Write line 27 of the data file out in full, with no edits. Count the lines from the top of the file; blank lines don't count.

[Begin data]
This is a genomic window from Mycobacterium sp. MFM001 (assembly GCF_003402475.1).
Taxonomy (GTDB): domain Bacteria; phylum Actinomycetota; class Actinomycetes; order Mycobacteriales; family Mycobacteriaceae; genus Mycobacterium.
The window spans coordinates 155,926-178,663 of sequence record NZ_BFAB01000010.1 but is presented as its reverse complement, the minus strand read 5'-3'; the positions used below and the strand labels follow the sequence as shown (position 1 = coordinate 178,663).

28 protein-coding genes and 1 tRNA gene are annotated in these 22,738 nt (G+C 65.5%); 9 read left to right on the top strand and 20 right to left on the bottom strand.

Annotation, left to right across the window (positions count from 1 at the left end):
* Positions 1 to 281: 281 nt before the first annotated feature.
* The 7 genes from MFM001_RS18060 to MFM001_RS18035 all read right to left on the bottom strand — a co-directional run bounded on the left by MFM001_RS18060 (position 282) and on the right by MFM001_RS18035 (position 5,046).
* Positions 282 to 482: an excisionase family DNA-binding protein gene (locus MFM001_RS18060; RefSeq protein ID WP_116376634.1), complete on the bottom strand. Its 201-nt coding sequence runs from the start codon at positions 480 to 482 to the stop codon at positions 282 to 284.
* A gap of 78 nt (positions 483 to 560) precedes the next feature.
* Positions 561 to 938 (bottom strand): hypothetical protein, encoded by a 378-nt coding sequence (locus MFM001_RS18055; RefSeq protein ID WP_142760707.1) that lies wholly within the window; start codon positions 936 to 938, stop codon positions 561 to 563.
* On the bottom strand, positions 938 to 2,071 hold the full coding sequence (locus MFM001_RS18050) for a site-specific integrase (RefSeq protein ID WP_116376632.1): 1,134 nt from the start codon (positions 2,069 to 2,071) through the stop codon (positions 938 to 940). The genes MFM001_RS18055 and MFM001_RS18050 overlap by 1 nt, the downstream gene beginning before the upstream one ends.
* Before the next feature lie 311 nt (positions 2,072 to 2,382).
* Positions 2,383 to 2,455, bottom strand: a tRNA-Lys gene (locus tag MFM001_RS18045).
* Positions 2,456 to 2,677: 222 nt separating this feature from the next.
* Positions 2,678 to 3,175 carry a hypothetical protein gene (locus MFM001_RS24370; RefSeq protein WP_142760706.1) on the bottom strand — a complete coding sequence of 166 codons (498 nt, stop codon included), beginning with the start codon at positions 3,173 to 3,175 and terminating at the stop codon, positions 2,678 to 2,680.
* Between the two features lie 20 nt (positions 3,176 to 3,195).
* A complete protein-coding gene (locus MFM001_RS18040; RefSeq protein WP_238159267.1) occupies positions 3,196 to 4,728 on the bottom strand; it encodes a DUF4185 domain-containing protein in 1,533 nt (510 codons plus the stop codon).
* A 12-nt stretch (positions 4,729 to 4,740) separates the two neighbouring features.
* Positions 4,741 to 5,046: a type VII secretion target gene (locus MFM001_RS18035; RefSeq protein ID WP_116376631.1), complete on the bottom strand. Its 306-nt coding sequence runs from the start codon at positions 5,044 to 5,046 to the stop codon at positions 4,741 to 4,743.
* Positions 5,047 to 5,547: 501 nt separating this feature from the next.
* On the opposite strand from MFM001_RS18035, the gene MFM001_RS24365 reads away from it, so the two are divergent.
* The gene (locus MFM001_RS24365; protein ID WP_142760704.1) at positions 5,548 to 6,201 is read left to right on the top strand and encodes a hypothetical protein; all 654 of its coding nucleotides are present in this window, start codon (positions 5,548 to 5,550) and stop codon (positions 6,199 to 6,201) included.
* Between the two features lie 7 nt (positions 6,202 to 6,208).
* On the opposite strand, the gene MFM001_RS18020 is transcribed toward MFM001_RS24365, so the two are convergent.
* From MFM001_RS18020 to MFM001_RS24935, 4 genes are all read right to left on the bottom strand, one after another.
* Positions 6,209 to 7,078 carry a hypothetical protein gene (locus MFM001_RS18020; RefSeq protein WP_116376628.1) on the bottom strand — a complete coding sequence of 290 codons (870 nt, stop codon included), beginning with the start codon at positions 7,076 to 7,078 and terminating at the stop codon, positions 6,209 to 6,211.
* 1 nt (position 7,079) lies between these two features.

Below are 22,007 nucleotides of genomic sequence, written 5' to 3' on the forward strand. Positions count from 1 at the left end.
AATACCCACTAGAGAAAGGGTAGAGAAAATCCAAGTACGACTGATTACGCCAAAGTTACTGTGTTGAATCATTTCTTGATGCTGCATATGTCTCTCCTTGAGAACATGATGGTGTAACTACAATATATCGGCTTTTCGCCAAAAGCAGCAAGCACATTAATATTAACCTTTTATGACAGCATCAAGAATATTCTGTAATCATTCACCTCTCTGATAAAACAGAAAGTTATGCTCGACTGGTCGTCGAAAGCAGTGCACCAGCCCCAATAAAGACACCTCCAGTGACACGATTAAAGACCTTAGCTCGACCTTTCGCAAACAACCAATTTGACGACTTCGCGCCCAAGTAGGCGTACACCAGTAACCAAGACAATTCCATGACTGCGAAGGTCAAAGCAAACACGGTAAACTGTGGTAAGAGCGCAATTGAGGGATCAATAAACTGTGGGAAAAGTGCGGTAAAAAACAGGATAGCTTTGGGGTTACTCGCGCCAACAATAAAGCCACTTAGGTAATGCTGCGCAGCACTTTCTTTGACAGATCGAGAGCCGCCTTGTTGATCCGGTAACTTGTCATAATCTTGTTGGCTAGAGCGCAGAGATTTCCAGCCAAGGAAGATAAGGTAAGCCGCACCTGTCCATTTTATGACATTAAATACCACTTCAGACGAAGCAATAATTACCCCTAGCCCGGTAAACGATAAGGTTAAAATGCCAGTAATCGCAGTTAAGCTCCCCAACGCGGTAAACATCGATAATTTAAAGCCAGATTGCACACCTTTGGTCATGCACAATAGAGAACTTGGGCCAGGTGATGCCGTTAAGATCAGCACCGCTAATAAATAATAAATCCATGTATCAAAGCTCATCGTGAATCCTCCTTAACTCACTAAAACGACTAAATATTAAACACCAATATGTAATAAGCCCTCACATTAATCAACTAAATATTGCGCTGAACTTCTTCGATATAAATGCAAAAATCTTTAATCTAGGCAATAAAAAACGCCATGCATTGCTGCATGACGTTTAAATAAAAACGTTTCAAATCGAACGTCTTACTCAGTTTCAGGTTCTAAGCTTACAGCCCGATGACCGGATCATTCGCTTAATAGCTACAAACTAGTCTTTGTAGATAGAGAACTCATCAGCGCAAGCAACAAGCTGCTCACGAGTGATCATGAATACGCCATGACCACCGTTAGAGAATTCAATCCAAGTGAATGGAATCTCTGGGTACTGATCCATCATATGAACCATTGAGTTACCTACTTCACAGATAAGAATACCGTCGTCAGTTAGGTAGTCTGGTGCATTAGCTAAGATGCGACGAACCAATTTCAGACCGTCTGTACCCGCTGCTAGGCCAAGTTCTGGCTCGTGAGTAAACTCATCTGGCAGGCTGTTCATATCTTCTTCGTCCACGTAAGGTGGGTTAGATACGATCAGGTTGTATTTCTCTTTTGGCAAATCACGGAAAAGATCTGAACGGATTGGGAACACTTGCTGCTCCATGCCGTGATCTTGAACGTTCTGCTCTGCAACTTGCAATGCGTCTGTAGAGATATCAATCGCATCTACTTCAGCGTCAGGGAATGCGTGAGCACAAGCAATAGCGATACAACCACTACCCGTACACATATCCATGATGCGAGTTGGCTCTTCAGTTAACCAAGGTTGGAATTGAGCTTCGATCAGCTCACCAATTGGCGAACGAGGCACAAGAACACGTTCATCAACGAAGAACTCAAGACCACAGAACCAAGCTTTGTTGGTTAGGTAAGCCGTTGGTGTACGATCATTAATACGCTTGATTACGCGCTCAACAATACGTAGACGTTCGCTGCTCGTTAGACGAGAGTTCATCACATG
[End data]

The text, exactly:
* 1 nt (position 7,079) lies between these two features.